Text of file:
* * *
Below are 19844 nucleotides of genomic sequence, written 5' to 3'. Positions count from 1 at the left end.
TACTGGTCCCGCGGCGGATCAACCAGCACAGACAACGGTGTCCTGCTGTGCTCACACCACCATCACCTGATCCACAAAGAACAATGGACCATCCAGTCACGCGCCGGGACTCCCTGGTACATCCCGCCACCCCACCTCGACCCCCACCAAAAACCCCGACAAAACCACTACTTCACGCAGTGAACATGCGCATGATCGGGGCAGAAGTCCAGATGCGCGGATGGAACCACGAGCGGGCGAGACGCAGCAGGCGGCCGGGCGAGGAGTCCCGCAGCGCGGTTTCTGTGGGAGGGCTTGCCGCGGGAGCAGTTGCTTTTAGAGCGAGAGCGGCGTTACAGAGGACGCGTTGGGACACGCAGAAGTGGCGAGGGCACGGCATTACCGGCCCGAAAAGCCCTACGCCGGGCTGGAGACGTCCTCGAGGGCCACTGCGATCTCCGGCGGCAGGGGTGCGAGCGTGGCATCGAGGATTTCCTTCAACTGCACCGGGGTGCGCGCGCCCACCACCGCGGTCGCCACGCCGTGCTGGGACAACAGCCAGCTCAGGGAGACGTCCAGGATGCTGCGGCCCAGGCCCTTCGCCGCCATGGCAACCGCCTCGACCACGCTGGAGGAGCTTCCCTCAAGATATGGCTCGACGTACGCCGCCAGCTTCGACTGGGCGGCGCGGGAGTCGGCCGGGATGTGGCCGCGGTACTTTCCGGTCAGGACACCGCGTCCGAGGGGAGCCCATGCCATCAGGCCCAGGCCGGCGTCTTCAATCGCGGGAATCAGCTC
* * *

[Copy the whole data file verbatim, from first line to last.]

Below are 19844 nucleotides of genomic sequence, written 5' to 3'. Positions count from 1 at the left end.
TACTGGTCCCGCGGCGGATCAACCAGCACAGACAACGGTGTCCTGCTGTGCTCACACCACCATCACCTGATCCACAAAGAACAATGGACCATCCAGTCACGCGCCGGGACTCCCTGGTACATCCCGCCACCCCACCTCGACCCCCACCAAAAACCCCGACAAAACCACTACTTCACGCAGTGAACATGCGCATGATCGGGGCAGAAGTCCAGATGCGCGGATGGAACCACGAGCGGGCGAGACGCAGCAGGCGGCCGGGCGAGGAGTCCCGCAGCGCGGTTTCTGTGGGAGGGCTTGCCGCGGGAGCAGTTGCTTTTAGAGCGAGAGCGGCGTTACAGAGGACGCGTTGGGACACGCAGAAGTGGCGAGGGCACGGCATTACCGGCCCGAAAAGCCCTACGCCGGGCTGGAGACGTCCTCGAGGGCCACTGCGATCTCCGGCGGCAGGGGTGCGAGCGTGGCATCGAGGATTTCCTTCAACTGCACCGGGGTGCGCGCGCCCACCACCGCGGTCGCCACGCCGTGCTGGGACAACAGCCAGCTCAGGGAGACGTCCAGGATGCTGCGGCCCAGGCCCTTCGCCGCCATGGCAACCGCCTCGACCACGCTGGAGGAGCTTCCCTCAAGATATGGCTCGACGTACGCCGCCAGCTTCGACTGGGCGGCGCGGGAGTCGGCCGGGATGTGGCCGCGGTACTTTCCGGTCAGGACACCGCGTCCGAGGGGAGCCCATGCCATCAGGCCCAGGCCGGCGTCTTCAATCGCGGGAATCAGCTC